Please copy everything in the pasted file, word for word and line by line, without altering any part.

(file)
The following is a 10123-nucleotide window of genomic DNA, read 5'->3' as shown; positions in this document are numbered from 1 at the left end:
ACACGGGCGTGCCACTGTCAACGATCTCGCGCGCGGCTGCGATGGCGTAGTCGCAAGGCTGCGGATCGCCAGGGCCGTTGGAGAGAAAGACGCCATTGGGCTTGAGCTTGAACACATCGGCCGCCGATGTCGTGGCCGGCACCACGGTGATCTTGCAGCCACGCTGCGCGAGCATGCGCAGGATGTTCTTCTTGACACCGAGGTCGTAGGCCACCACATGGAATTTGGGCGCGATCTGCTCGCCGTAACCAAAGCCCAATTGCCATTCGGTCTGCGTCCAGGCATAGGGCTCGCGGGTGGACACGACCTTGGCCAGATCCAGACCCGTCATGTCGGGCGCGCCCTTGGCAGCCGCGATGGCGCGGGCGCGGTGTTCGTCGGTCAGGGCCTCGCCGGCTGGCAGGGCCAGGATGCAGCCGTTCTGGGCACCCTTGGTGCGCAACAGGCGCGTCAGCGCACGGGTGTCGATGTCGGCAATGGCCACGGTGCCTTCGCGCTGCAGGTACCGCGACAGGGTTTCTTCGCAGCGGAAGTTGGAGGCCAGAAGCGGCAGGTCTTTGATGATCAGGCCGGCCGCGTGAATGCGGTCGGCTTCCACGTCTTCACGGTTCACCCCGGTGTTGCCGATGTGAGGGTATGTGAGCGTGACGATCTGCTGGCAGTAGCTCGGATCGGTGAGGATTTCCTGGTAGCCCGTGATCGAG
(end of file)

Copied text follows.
The following is a 10123-nucleotide window of genomic DNA, read 5'->3' as shown; positions in this document are numbered from 1 at the left end:
ACACGGGCGTGCCACTGTCAACGATCTCGCGCGCGGCTGCGATGGCGTAGTCGCAAGGCTGCGGATCGCCAGGGCCGTTGGAGAGAAAGACGCCATTGGGCTTGAGCTTGAACACATCGGCCGCCGATGTCGTGGCCGGCACCACGGTGATCTTGCAGCCACGCTGCGCGAGCATGCGCAGGATGTTCTTCTTGACACCGAGGTCGTAGGCCACCACATGGAATTTGGGCGCGATCTGCTCGCCGTAACCAAAGCCCAATTGCCATTCGGTCTGCGTCCAGGCATAGGGCTCGCGGGTGGACACGACCTTGGCCAGATCCAGACCCGTCATGTCGGGCGCGCCCTTGGCAGCCGCGATGGCGCGGGCGCGGTGTTCGTCGGTCAGGGCCTCGCCGGCTGGCAGGGCCAGGATGCAGCCGTTCTGGGCACCCTTGGTGCGCAACAGGCGCGTCAGCGCACGGGTGTCGATGTCGGCAATGGCCACGGTGCCTTCGCGCTGCAGGTACCGCGACAGGGTTTCTTCGCAGCGGAAGTTGGAGGCCAGAAGCGGCAGGTCTTTGATGATCAGGCCGGCCGCGTGAATGCGGTCGGCTTCCACGTCTTCACGGTTCACCCCGGTGTTGCCGATGTGAGGGTATGTGAGCGTGACGATCTGCTGGCAGTAGCTCGGATCGGTGAGGATTTCCTGGTAGCCCGTGATCGAG